What components of the effort are you willing - or not willing - to compromise on? Goals? Strategies? Tactics? If a group is so ideologically different from your group to make a formal alliance impossible, are there informal alliances that might be possible to carve that would still further your goals?
Approach all potential allies with respect - of them a real role in the campaign.
Develop a schedule for talking with potential allies, plus some activities or events to get them involved right away.
Developing a Campaign
After you have defined the issue you want to organize around, it is time to develop a campaign around that issue. Following are some questions that can help guide the development of a campaign.
1. Define your goals
What are your long- and short-term goals? How do you short-term goals fit into your long-term goals?
How will this campaign help build your organization?
What is your group?s capacity for carrying out the campaign?
How many people do you need to be involved?
What resources (financial and otherwise) do you need to secure?
How many spokespersons do you need?
What are your group?s strengths and weaknesses?
2. Identify your allies and opponents
Who has the power and authority to meet the demands?
What is their position of your target on this issue?
What do you want your allies to do?
Do a power analysis of all the players involved. What are the positions of all the players and how strongly do they hold those positions? How can opponents be pressured to be less opposed to your position, and how can allies become more supportive. What access to power do all the players have? How can you and your allies gain greater power to influence decisions?
Given this power analysis, what tactics are best for winning over decision-makers?
3. Create the message and identify the campaign
Who is the primary target of your message?
Develop a short, clear statement about your campaign.
Fine-tune and discuss the message statement with allies and agree on how and when to use it.
What additional ways can you "market" the campaign? Use a logo, a name, identifying colors?
4. Map out actions and activities on a calendar
Are you giving yourself enough time to be through, but not so much that time that allies lose interest?
Plan actions and events that keep, and gradually increase, pressure on the target.
Plan in some time for fun, celebration, and evaluation.
At each event and action, make sure the next event is already at least somewhat planned so you can inform participants and keep their interest in your activities.
Always use the campaign to build the capacity of your organization. For instance, while petitions are not always that effective in influencing decision-makers, they are a great opportunity to educate the public and to gather addresses and phone numbers for either fundraising or recruiting new members.
5. Plan for outreach and education
What activities will be appropriate for media coverage? Those events should feature something visually striking in order to increase your chances of receiving television coverage.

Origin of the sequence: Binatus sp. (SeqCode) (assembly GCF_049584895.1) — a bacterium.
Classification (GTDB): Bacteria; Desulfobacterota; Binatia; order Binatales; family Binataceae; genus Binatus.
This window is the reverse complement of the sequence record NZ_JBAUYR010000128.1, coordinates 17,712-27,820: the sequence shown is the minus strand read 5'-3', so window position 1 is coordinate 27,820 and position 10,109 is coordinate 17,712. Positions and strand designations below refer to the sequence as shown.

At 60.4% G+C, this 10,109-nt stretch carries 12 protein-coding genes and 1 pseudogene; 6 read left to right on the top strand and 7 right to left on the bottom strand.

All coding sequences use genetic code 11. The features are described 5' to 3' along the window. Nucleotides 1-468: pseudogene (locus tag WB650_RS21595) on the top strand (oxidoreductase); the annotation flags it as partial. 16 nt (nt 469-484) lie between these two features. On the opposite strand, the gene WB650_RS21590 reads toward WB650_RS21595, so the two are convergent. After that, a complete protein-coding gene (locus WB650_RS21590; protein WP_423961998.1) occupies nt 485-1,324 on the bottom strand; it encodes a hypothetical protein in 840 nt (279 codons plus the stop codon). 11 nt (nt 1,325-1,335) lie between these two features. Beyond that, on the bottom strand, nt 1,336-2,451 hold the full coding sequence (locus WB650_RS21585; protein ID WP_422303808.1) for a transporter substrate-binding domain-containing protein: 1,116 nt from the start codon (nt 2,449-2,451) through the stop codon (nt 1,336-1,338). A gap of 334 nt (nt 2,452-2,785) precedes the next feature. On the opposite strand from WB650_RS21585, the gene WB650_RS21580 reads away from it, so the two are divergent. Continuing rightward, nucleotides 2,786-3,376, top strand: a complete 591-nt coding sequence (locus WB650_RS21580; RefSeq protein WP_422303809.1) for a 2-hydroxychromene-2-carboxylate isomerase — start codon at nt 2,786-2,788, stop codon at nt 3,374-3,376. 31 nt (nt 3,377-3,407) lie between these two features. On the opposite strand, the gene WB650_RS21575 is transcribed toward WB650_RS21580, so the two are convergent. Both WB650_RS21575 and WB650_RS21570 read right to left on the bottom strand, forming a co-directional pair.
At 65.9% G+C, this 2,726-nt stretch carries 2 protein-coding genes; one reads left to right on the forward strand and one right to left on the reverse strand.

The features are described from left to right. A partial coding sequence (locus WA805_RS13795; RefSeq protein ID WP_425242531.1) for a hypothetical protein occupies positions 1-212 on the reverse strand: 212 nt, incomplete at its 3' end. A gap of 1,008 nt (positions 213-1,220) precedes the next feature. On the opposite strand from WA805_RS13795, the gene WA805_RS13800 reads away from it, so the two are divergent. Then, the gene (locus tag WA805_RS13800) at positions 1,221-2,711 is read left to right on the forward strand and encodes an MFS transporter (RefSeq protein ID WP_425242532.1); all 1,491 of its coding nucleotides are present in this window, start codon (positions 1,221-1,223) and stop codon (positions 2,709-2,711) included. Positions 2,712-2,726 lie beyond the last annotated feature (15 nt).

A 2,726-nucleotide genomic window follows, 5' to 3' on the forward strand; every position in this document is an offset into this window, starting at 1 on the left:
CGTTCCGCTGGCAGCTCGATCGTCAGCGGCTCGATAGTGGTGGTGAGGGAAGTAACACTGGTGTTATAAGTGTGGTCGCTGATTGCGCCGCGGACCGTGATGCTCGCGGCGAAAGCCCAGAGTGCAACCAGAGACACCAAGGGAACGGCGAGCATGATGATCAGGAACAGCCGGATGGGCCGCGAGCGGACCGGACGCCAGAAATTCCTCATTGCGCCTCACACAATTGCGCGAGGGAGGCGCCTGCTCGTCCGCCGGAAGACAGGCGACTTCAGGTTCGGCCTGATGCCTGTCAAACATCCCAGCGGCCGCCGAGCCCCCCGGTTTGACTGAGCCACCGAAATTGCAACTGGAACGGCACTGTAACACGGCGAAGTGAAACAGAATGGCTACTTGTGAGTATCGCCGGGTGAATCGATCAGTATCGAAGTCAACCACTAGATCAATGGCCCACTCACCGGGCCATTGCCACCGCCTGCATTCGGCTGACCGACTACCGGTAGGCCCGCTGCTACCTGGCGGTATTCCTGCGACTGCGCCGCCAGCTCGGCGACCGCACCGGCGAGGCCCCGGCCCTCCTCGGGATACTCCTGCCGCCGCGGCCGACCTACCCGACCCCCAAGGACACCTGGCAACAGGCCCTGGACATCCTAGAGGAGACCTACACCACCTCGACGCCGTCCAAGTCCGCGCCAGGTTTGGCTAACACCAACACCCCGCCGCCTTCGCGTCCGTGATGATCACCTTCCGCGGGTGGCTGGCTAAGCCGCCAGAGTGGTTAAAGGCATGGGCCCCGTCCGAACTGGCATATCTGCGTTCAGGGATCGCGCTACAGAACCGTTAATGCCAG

Do you have a variety of plans for community education?
What are your ongoing plans for getting others involved?
What additional materials do you need to develop?
6. Develop monitoring and evaluation plans
How will you track participation?
How will record promises from targets?
Who will document what you have done so that the knowledge can be passed to the next generation of activists?
At the end of the campaign, plan some time for final evaluation to assess the effectiveness of your work.
In doing organizing work, sometimes it becomes necessary to take more dramatic actions, such as rallies, demonstrations, etc. Some things to consider before planning actions:
1. Is it time for an action?
Have the conventional routes for solving the issue been attempted?
What previous contact, personal or indirect, has been made with the decision-maker?
What is the decision maker?s position on your goals?
Are there any restrictions or limitations on the decision maker that might get in the way of her/his meeting your demands?
2. What is your group prepared to do?
Make a list of several possible actions. Which one is the most appropriate?
Will your group and the broader community support these tactics?
Would any of your allies or other formal supporters or sponsors have problems with any of the possible tactics? (Don't assume, ask. Allies should be part of the discussion on actions and tactics).
If there is internal conflict over tactics, can you choose another? Or compromise a little on the details to make it more acceptable? Or allow some allied groups or endorsers to sit out the action and provide support in other ways?
3. Plan your action logistics
Decide on the action and the time, date, and place. Make sure you pick a time and place where people can actually get to and will also have public visibility.
Are you scheduling an appointment with the target or showing up unannounced?
What specific demands will you make? What do you hope to actually win?
Is this an action that the media will be interested in? Would a media presence be helpful to you? Who will be responsible for contacting them? What creative actions can you employ to attract the media? If you have difficulty getting media attention, one strategy is to picket the media itself.
What "props" are needed?